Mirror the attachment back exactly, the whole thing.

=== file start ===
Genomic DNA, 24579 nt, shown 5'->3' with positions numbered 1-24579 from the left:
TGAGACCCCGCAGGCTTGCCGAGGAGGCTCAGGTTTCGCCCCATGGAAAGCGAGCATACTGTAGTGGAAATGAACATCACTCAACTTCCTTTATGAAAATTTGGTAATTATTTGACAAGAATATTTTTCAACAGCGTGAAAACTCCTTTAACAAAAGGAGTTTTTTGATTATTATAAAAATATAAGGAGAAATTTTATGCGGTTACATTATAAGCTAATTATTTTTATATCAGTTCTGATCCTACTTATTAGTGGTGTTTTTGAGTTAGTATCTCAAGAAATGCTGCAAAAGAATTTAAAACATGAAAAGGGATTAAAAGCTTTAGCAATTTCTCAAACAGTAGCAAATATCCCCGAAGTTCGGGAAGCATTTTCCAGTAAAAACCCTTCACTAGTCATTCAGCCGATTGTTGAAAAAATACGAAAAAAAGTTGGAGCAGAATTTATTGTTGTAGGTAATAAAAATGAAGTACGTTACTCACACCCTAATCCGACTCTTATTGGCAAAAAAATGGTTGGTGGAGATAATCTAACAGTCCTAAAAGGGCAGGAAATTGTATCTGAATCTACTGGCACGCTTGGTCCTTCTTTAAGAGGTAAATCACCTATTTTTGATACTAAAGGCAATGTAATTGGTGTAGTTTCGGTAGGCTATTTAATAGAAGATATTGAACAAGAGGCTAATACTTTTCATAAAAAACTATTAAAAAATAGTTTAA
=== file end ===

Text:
Genomic DNA, 24579 nt, shown 5'->3' with positions numbered 1-24579 from the left:
TGAGACCCCGCAGGCTTGCCGAGGAGGCTCAGGTTTCGCCCCATGGAAAGCGAGCATACTGTAGTGGAAATGAACATCACTCAACTTCCTTTATGAAAATTTGGTAATTATTTGACAAGAATATTTTTCAACAGCGTGAAAACTCCTTTAACAAAAGGAGTTTTTTGATTATTATAAAAATATAAGGAGAAATTTTATGCGGTTACATTATAAGCTAATTATTTTTATATCAGTTCTGATCCTACTTATTAGTGGTGTTTTTGAGTTAGTATCTCAAGAAATGCTGCAAAAGAATTTAAAACATGAAAAGGGATTAAAAGCTTTAGCAATTTCTCAAACAGTAGCAAATATCCCCGAAGTTCGGGAAGCATTTTCCAGTAAAAACCCTTCACTAGTCATTCAGCCGATTGTTGAAAAAATACGAAAAAAAGTTGGAGCAGAATTTATTGTTGTAGGTAATAAAAATGAAGTACGTTACTCACACCCTAATCCGACTCTTATTGGCAAAAAAATGGTTGGTGGAGATAATCTAACAGTCCTAAAAGGGCAGGAAATTGTATCTGAATCTACTGGCACGCTTGGTCCTTCTTTAAGAGGTAAATCACCTATTTTTGATACTAAAGGCAATGTAATTGGTGTAGTTTCGGTAGGCTATTTAATAGAAGATATTGAACAAGAGGCTAATACTTTTCATAAAAAACTATTAAAAAATAGTTTAA